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Seedling stretch in pansies

Posted by jessijade none (My Page) on
Sun, Apr 8, 12 at 12:28

Hi there,

I started pansy from seed for the first time, and used a seed start medium that contained plant food. It looks like it caused some seedling stretch. Is there anything I can do to fix it, and what does "seedling stretch" mean for the plants? I can't seem to find any specific information, so anything you could tell me would be much appreciated.


Follow-Up Postings:

RE: Seedling stretch in pansies

A seed starting medium that contained fertilizer? That's creative!! Generally, seed starting soils are pretty bare bones - that's because the seeds just need an anchorage and even moisture source. Everything else they need to grow is contained internally. Additional fertilizer/"plant food" is unnecessary (and sometimes harmful) until they grow on and develop their second set of true leaves and get potted up into regular potting soil.

Seedling stretch is most often associated with insufficient light levels and I'd guess that's what may be causing yours. There is nothing to do to fix it other than intensify the light source or move it closer. Pinching more mature plants, depending on type, may help to encourage bushiness.

RE: Seedling stretch in pansies

Thanks gardengal! I did a little research and it seems that too much nitrogen can make pansies stretch. I guess I was just wondering what effect seedling stretch has on the plant. Will it still flower? I can find very little information about it, but my seedlings are looking pretty spindly.

RE: Seedling stretch in pansies

Are your seedlings all together in one container? Or planted individually into cells?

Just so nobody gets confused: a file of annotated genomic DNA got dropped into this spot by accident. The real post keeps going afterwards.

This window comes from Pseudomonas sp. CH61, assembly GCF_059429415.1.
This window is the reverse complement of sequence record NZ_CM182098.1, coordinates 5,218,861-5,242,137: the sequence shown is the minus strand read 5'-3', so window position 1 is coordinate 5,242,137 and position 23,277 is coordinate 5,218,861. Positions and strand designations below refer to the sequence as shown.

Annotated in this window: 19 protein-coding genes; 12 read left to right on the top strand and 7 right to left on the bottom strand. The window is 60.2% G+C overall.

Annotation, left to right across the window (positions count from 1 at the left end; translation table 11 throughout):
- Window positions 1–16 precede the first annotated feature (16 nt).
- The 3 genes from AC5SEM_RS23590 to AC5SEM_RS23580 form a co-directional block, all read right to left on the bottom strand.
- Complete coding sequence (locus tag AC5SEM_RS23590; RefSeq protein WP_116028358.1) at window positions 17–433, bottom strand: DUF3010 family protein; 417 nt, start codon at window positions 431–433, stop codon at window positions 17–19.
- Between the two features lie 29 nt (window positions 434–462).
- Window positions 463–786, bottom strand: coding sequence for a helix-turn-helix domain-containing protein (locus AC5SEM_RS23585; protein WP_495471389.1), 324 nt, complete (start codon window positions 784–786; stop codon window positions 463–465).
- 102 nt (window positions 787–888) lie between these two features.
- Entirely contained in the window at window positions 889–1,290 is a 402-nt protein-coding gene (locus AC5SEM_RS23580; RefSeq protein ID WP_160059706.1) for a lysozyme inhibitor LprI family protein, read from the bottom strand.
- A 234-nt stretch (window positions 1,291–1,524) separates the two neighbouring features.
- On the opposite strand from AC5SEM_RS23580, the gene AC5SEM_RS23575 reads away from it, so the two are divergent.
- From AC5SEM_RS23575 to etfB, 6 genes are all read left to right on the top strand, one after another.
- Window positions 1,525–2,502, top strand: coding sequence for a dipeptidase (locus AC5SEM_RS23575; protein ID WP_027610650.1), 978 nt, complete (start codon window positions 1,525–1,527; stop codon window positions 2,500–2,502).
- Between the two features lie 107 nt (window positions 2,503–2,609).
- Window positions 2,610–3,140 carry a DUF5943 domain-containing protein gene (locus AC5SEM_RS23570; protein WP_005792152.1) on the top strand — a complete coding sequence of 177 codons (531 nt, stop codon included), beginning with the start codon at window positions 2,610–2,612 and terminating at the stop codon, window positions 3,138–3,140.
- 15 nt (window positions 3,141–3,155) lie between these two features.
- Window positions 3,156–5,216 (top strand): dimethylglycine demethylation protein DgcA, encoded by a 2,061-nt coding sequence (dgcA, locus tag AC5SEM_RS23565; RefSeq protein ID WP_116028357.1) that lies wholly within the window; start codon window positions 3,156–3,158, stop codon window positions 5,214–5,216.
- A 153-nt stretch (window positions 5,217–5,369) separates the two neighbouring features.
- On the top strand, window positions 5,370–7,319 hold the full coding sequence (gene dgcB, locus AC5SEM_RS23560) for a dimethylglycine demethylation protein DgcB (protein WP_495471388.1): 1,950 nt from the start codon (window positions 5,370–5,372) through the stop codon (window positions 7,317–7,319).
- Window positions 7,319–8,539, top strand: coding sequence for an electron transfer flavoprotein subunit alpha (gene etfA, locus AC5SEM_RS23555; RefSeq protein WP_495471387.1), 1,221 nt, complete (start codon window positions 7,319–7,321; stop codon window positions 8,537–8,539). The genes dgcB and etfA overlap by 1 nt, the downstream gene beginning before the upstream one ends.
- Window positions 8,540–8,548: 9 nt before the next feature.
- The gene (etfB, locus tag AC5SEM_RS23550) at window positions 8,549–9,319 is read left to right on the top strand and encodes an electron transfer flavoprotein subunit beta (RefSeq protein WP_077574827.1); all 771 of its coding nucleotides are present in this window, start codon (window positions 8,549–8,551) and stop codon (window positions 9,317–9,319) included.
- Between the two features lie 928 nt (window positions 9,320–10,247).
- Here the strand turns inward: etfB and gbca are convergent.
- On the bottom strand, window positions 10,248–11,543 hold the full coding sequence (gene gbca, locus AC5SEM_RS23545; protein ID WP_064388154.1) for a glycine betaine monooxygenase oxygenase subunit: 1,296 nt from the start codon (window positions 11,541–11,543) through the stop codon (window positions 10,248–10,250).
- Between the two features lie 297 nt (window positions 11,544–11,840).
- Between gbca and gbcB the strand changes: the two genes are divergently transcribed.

If they've reached a size where they have true leaves you can probably gently take them from their first home and move them on to the next size up of container.

In that container you'll need a mix that is coarse and sharp so the little plants have to grow excellent roots to gather their food and water. They won't start out looking hugely lush above ground but, once you've got a generous root system going they can take weekly feeding.

Be prepared to pot on more than once so the plants aren't checked in their growth. It doesn't take pansies long before they're sending roots out the drainage holes. At the first sight of a white tip - move them along into the next pot size up until they're the size you want to plant out. Keep nipping off any flower buds up to then.

After your first move - give them shelter from wind, excellent light but not direct full sunlight, and a gradual introduction to the great outdoors over one to two weeks. Protect from the usual munchers. Water from the bottom until the top is damp but not awash and let the pots drain well after you have. Good air circulation around the plants, without draughts or screaming gales, is important to prevent fungal attacks.

When you have warmer weather in early May, ensure they don't dry out, and start regular feeding using a foliar mix at the recommended rate. You're aiming for compact plants with good dark green leaves. Big floppy things are an open invitation to hungry invertebrates.

If you add your compost about now to the site where they'll be flowering then, in about a month, it should be ready to keep your youngsters moving along, and supplied with food/moisture as they flower. Adding it when you actually plant is usually too late to be effective.

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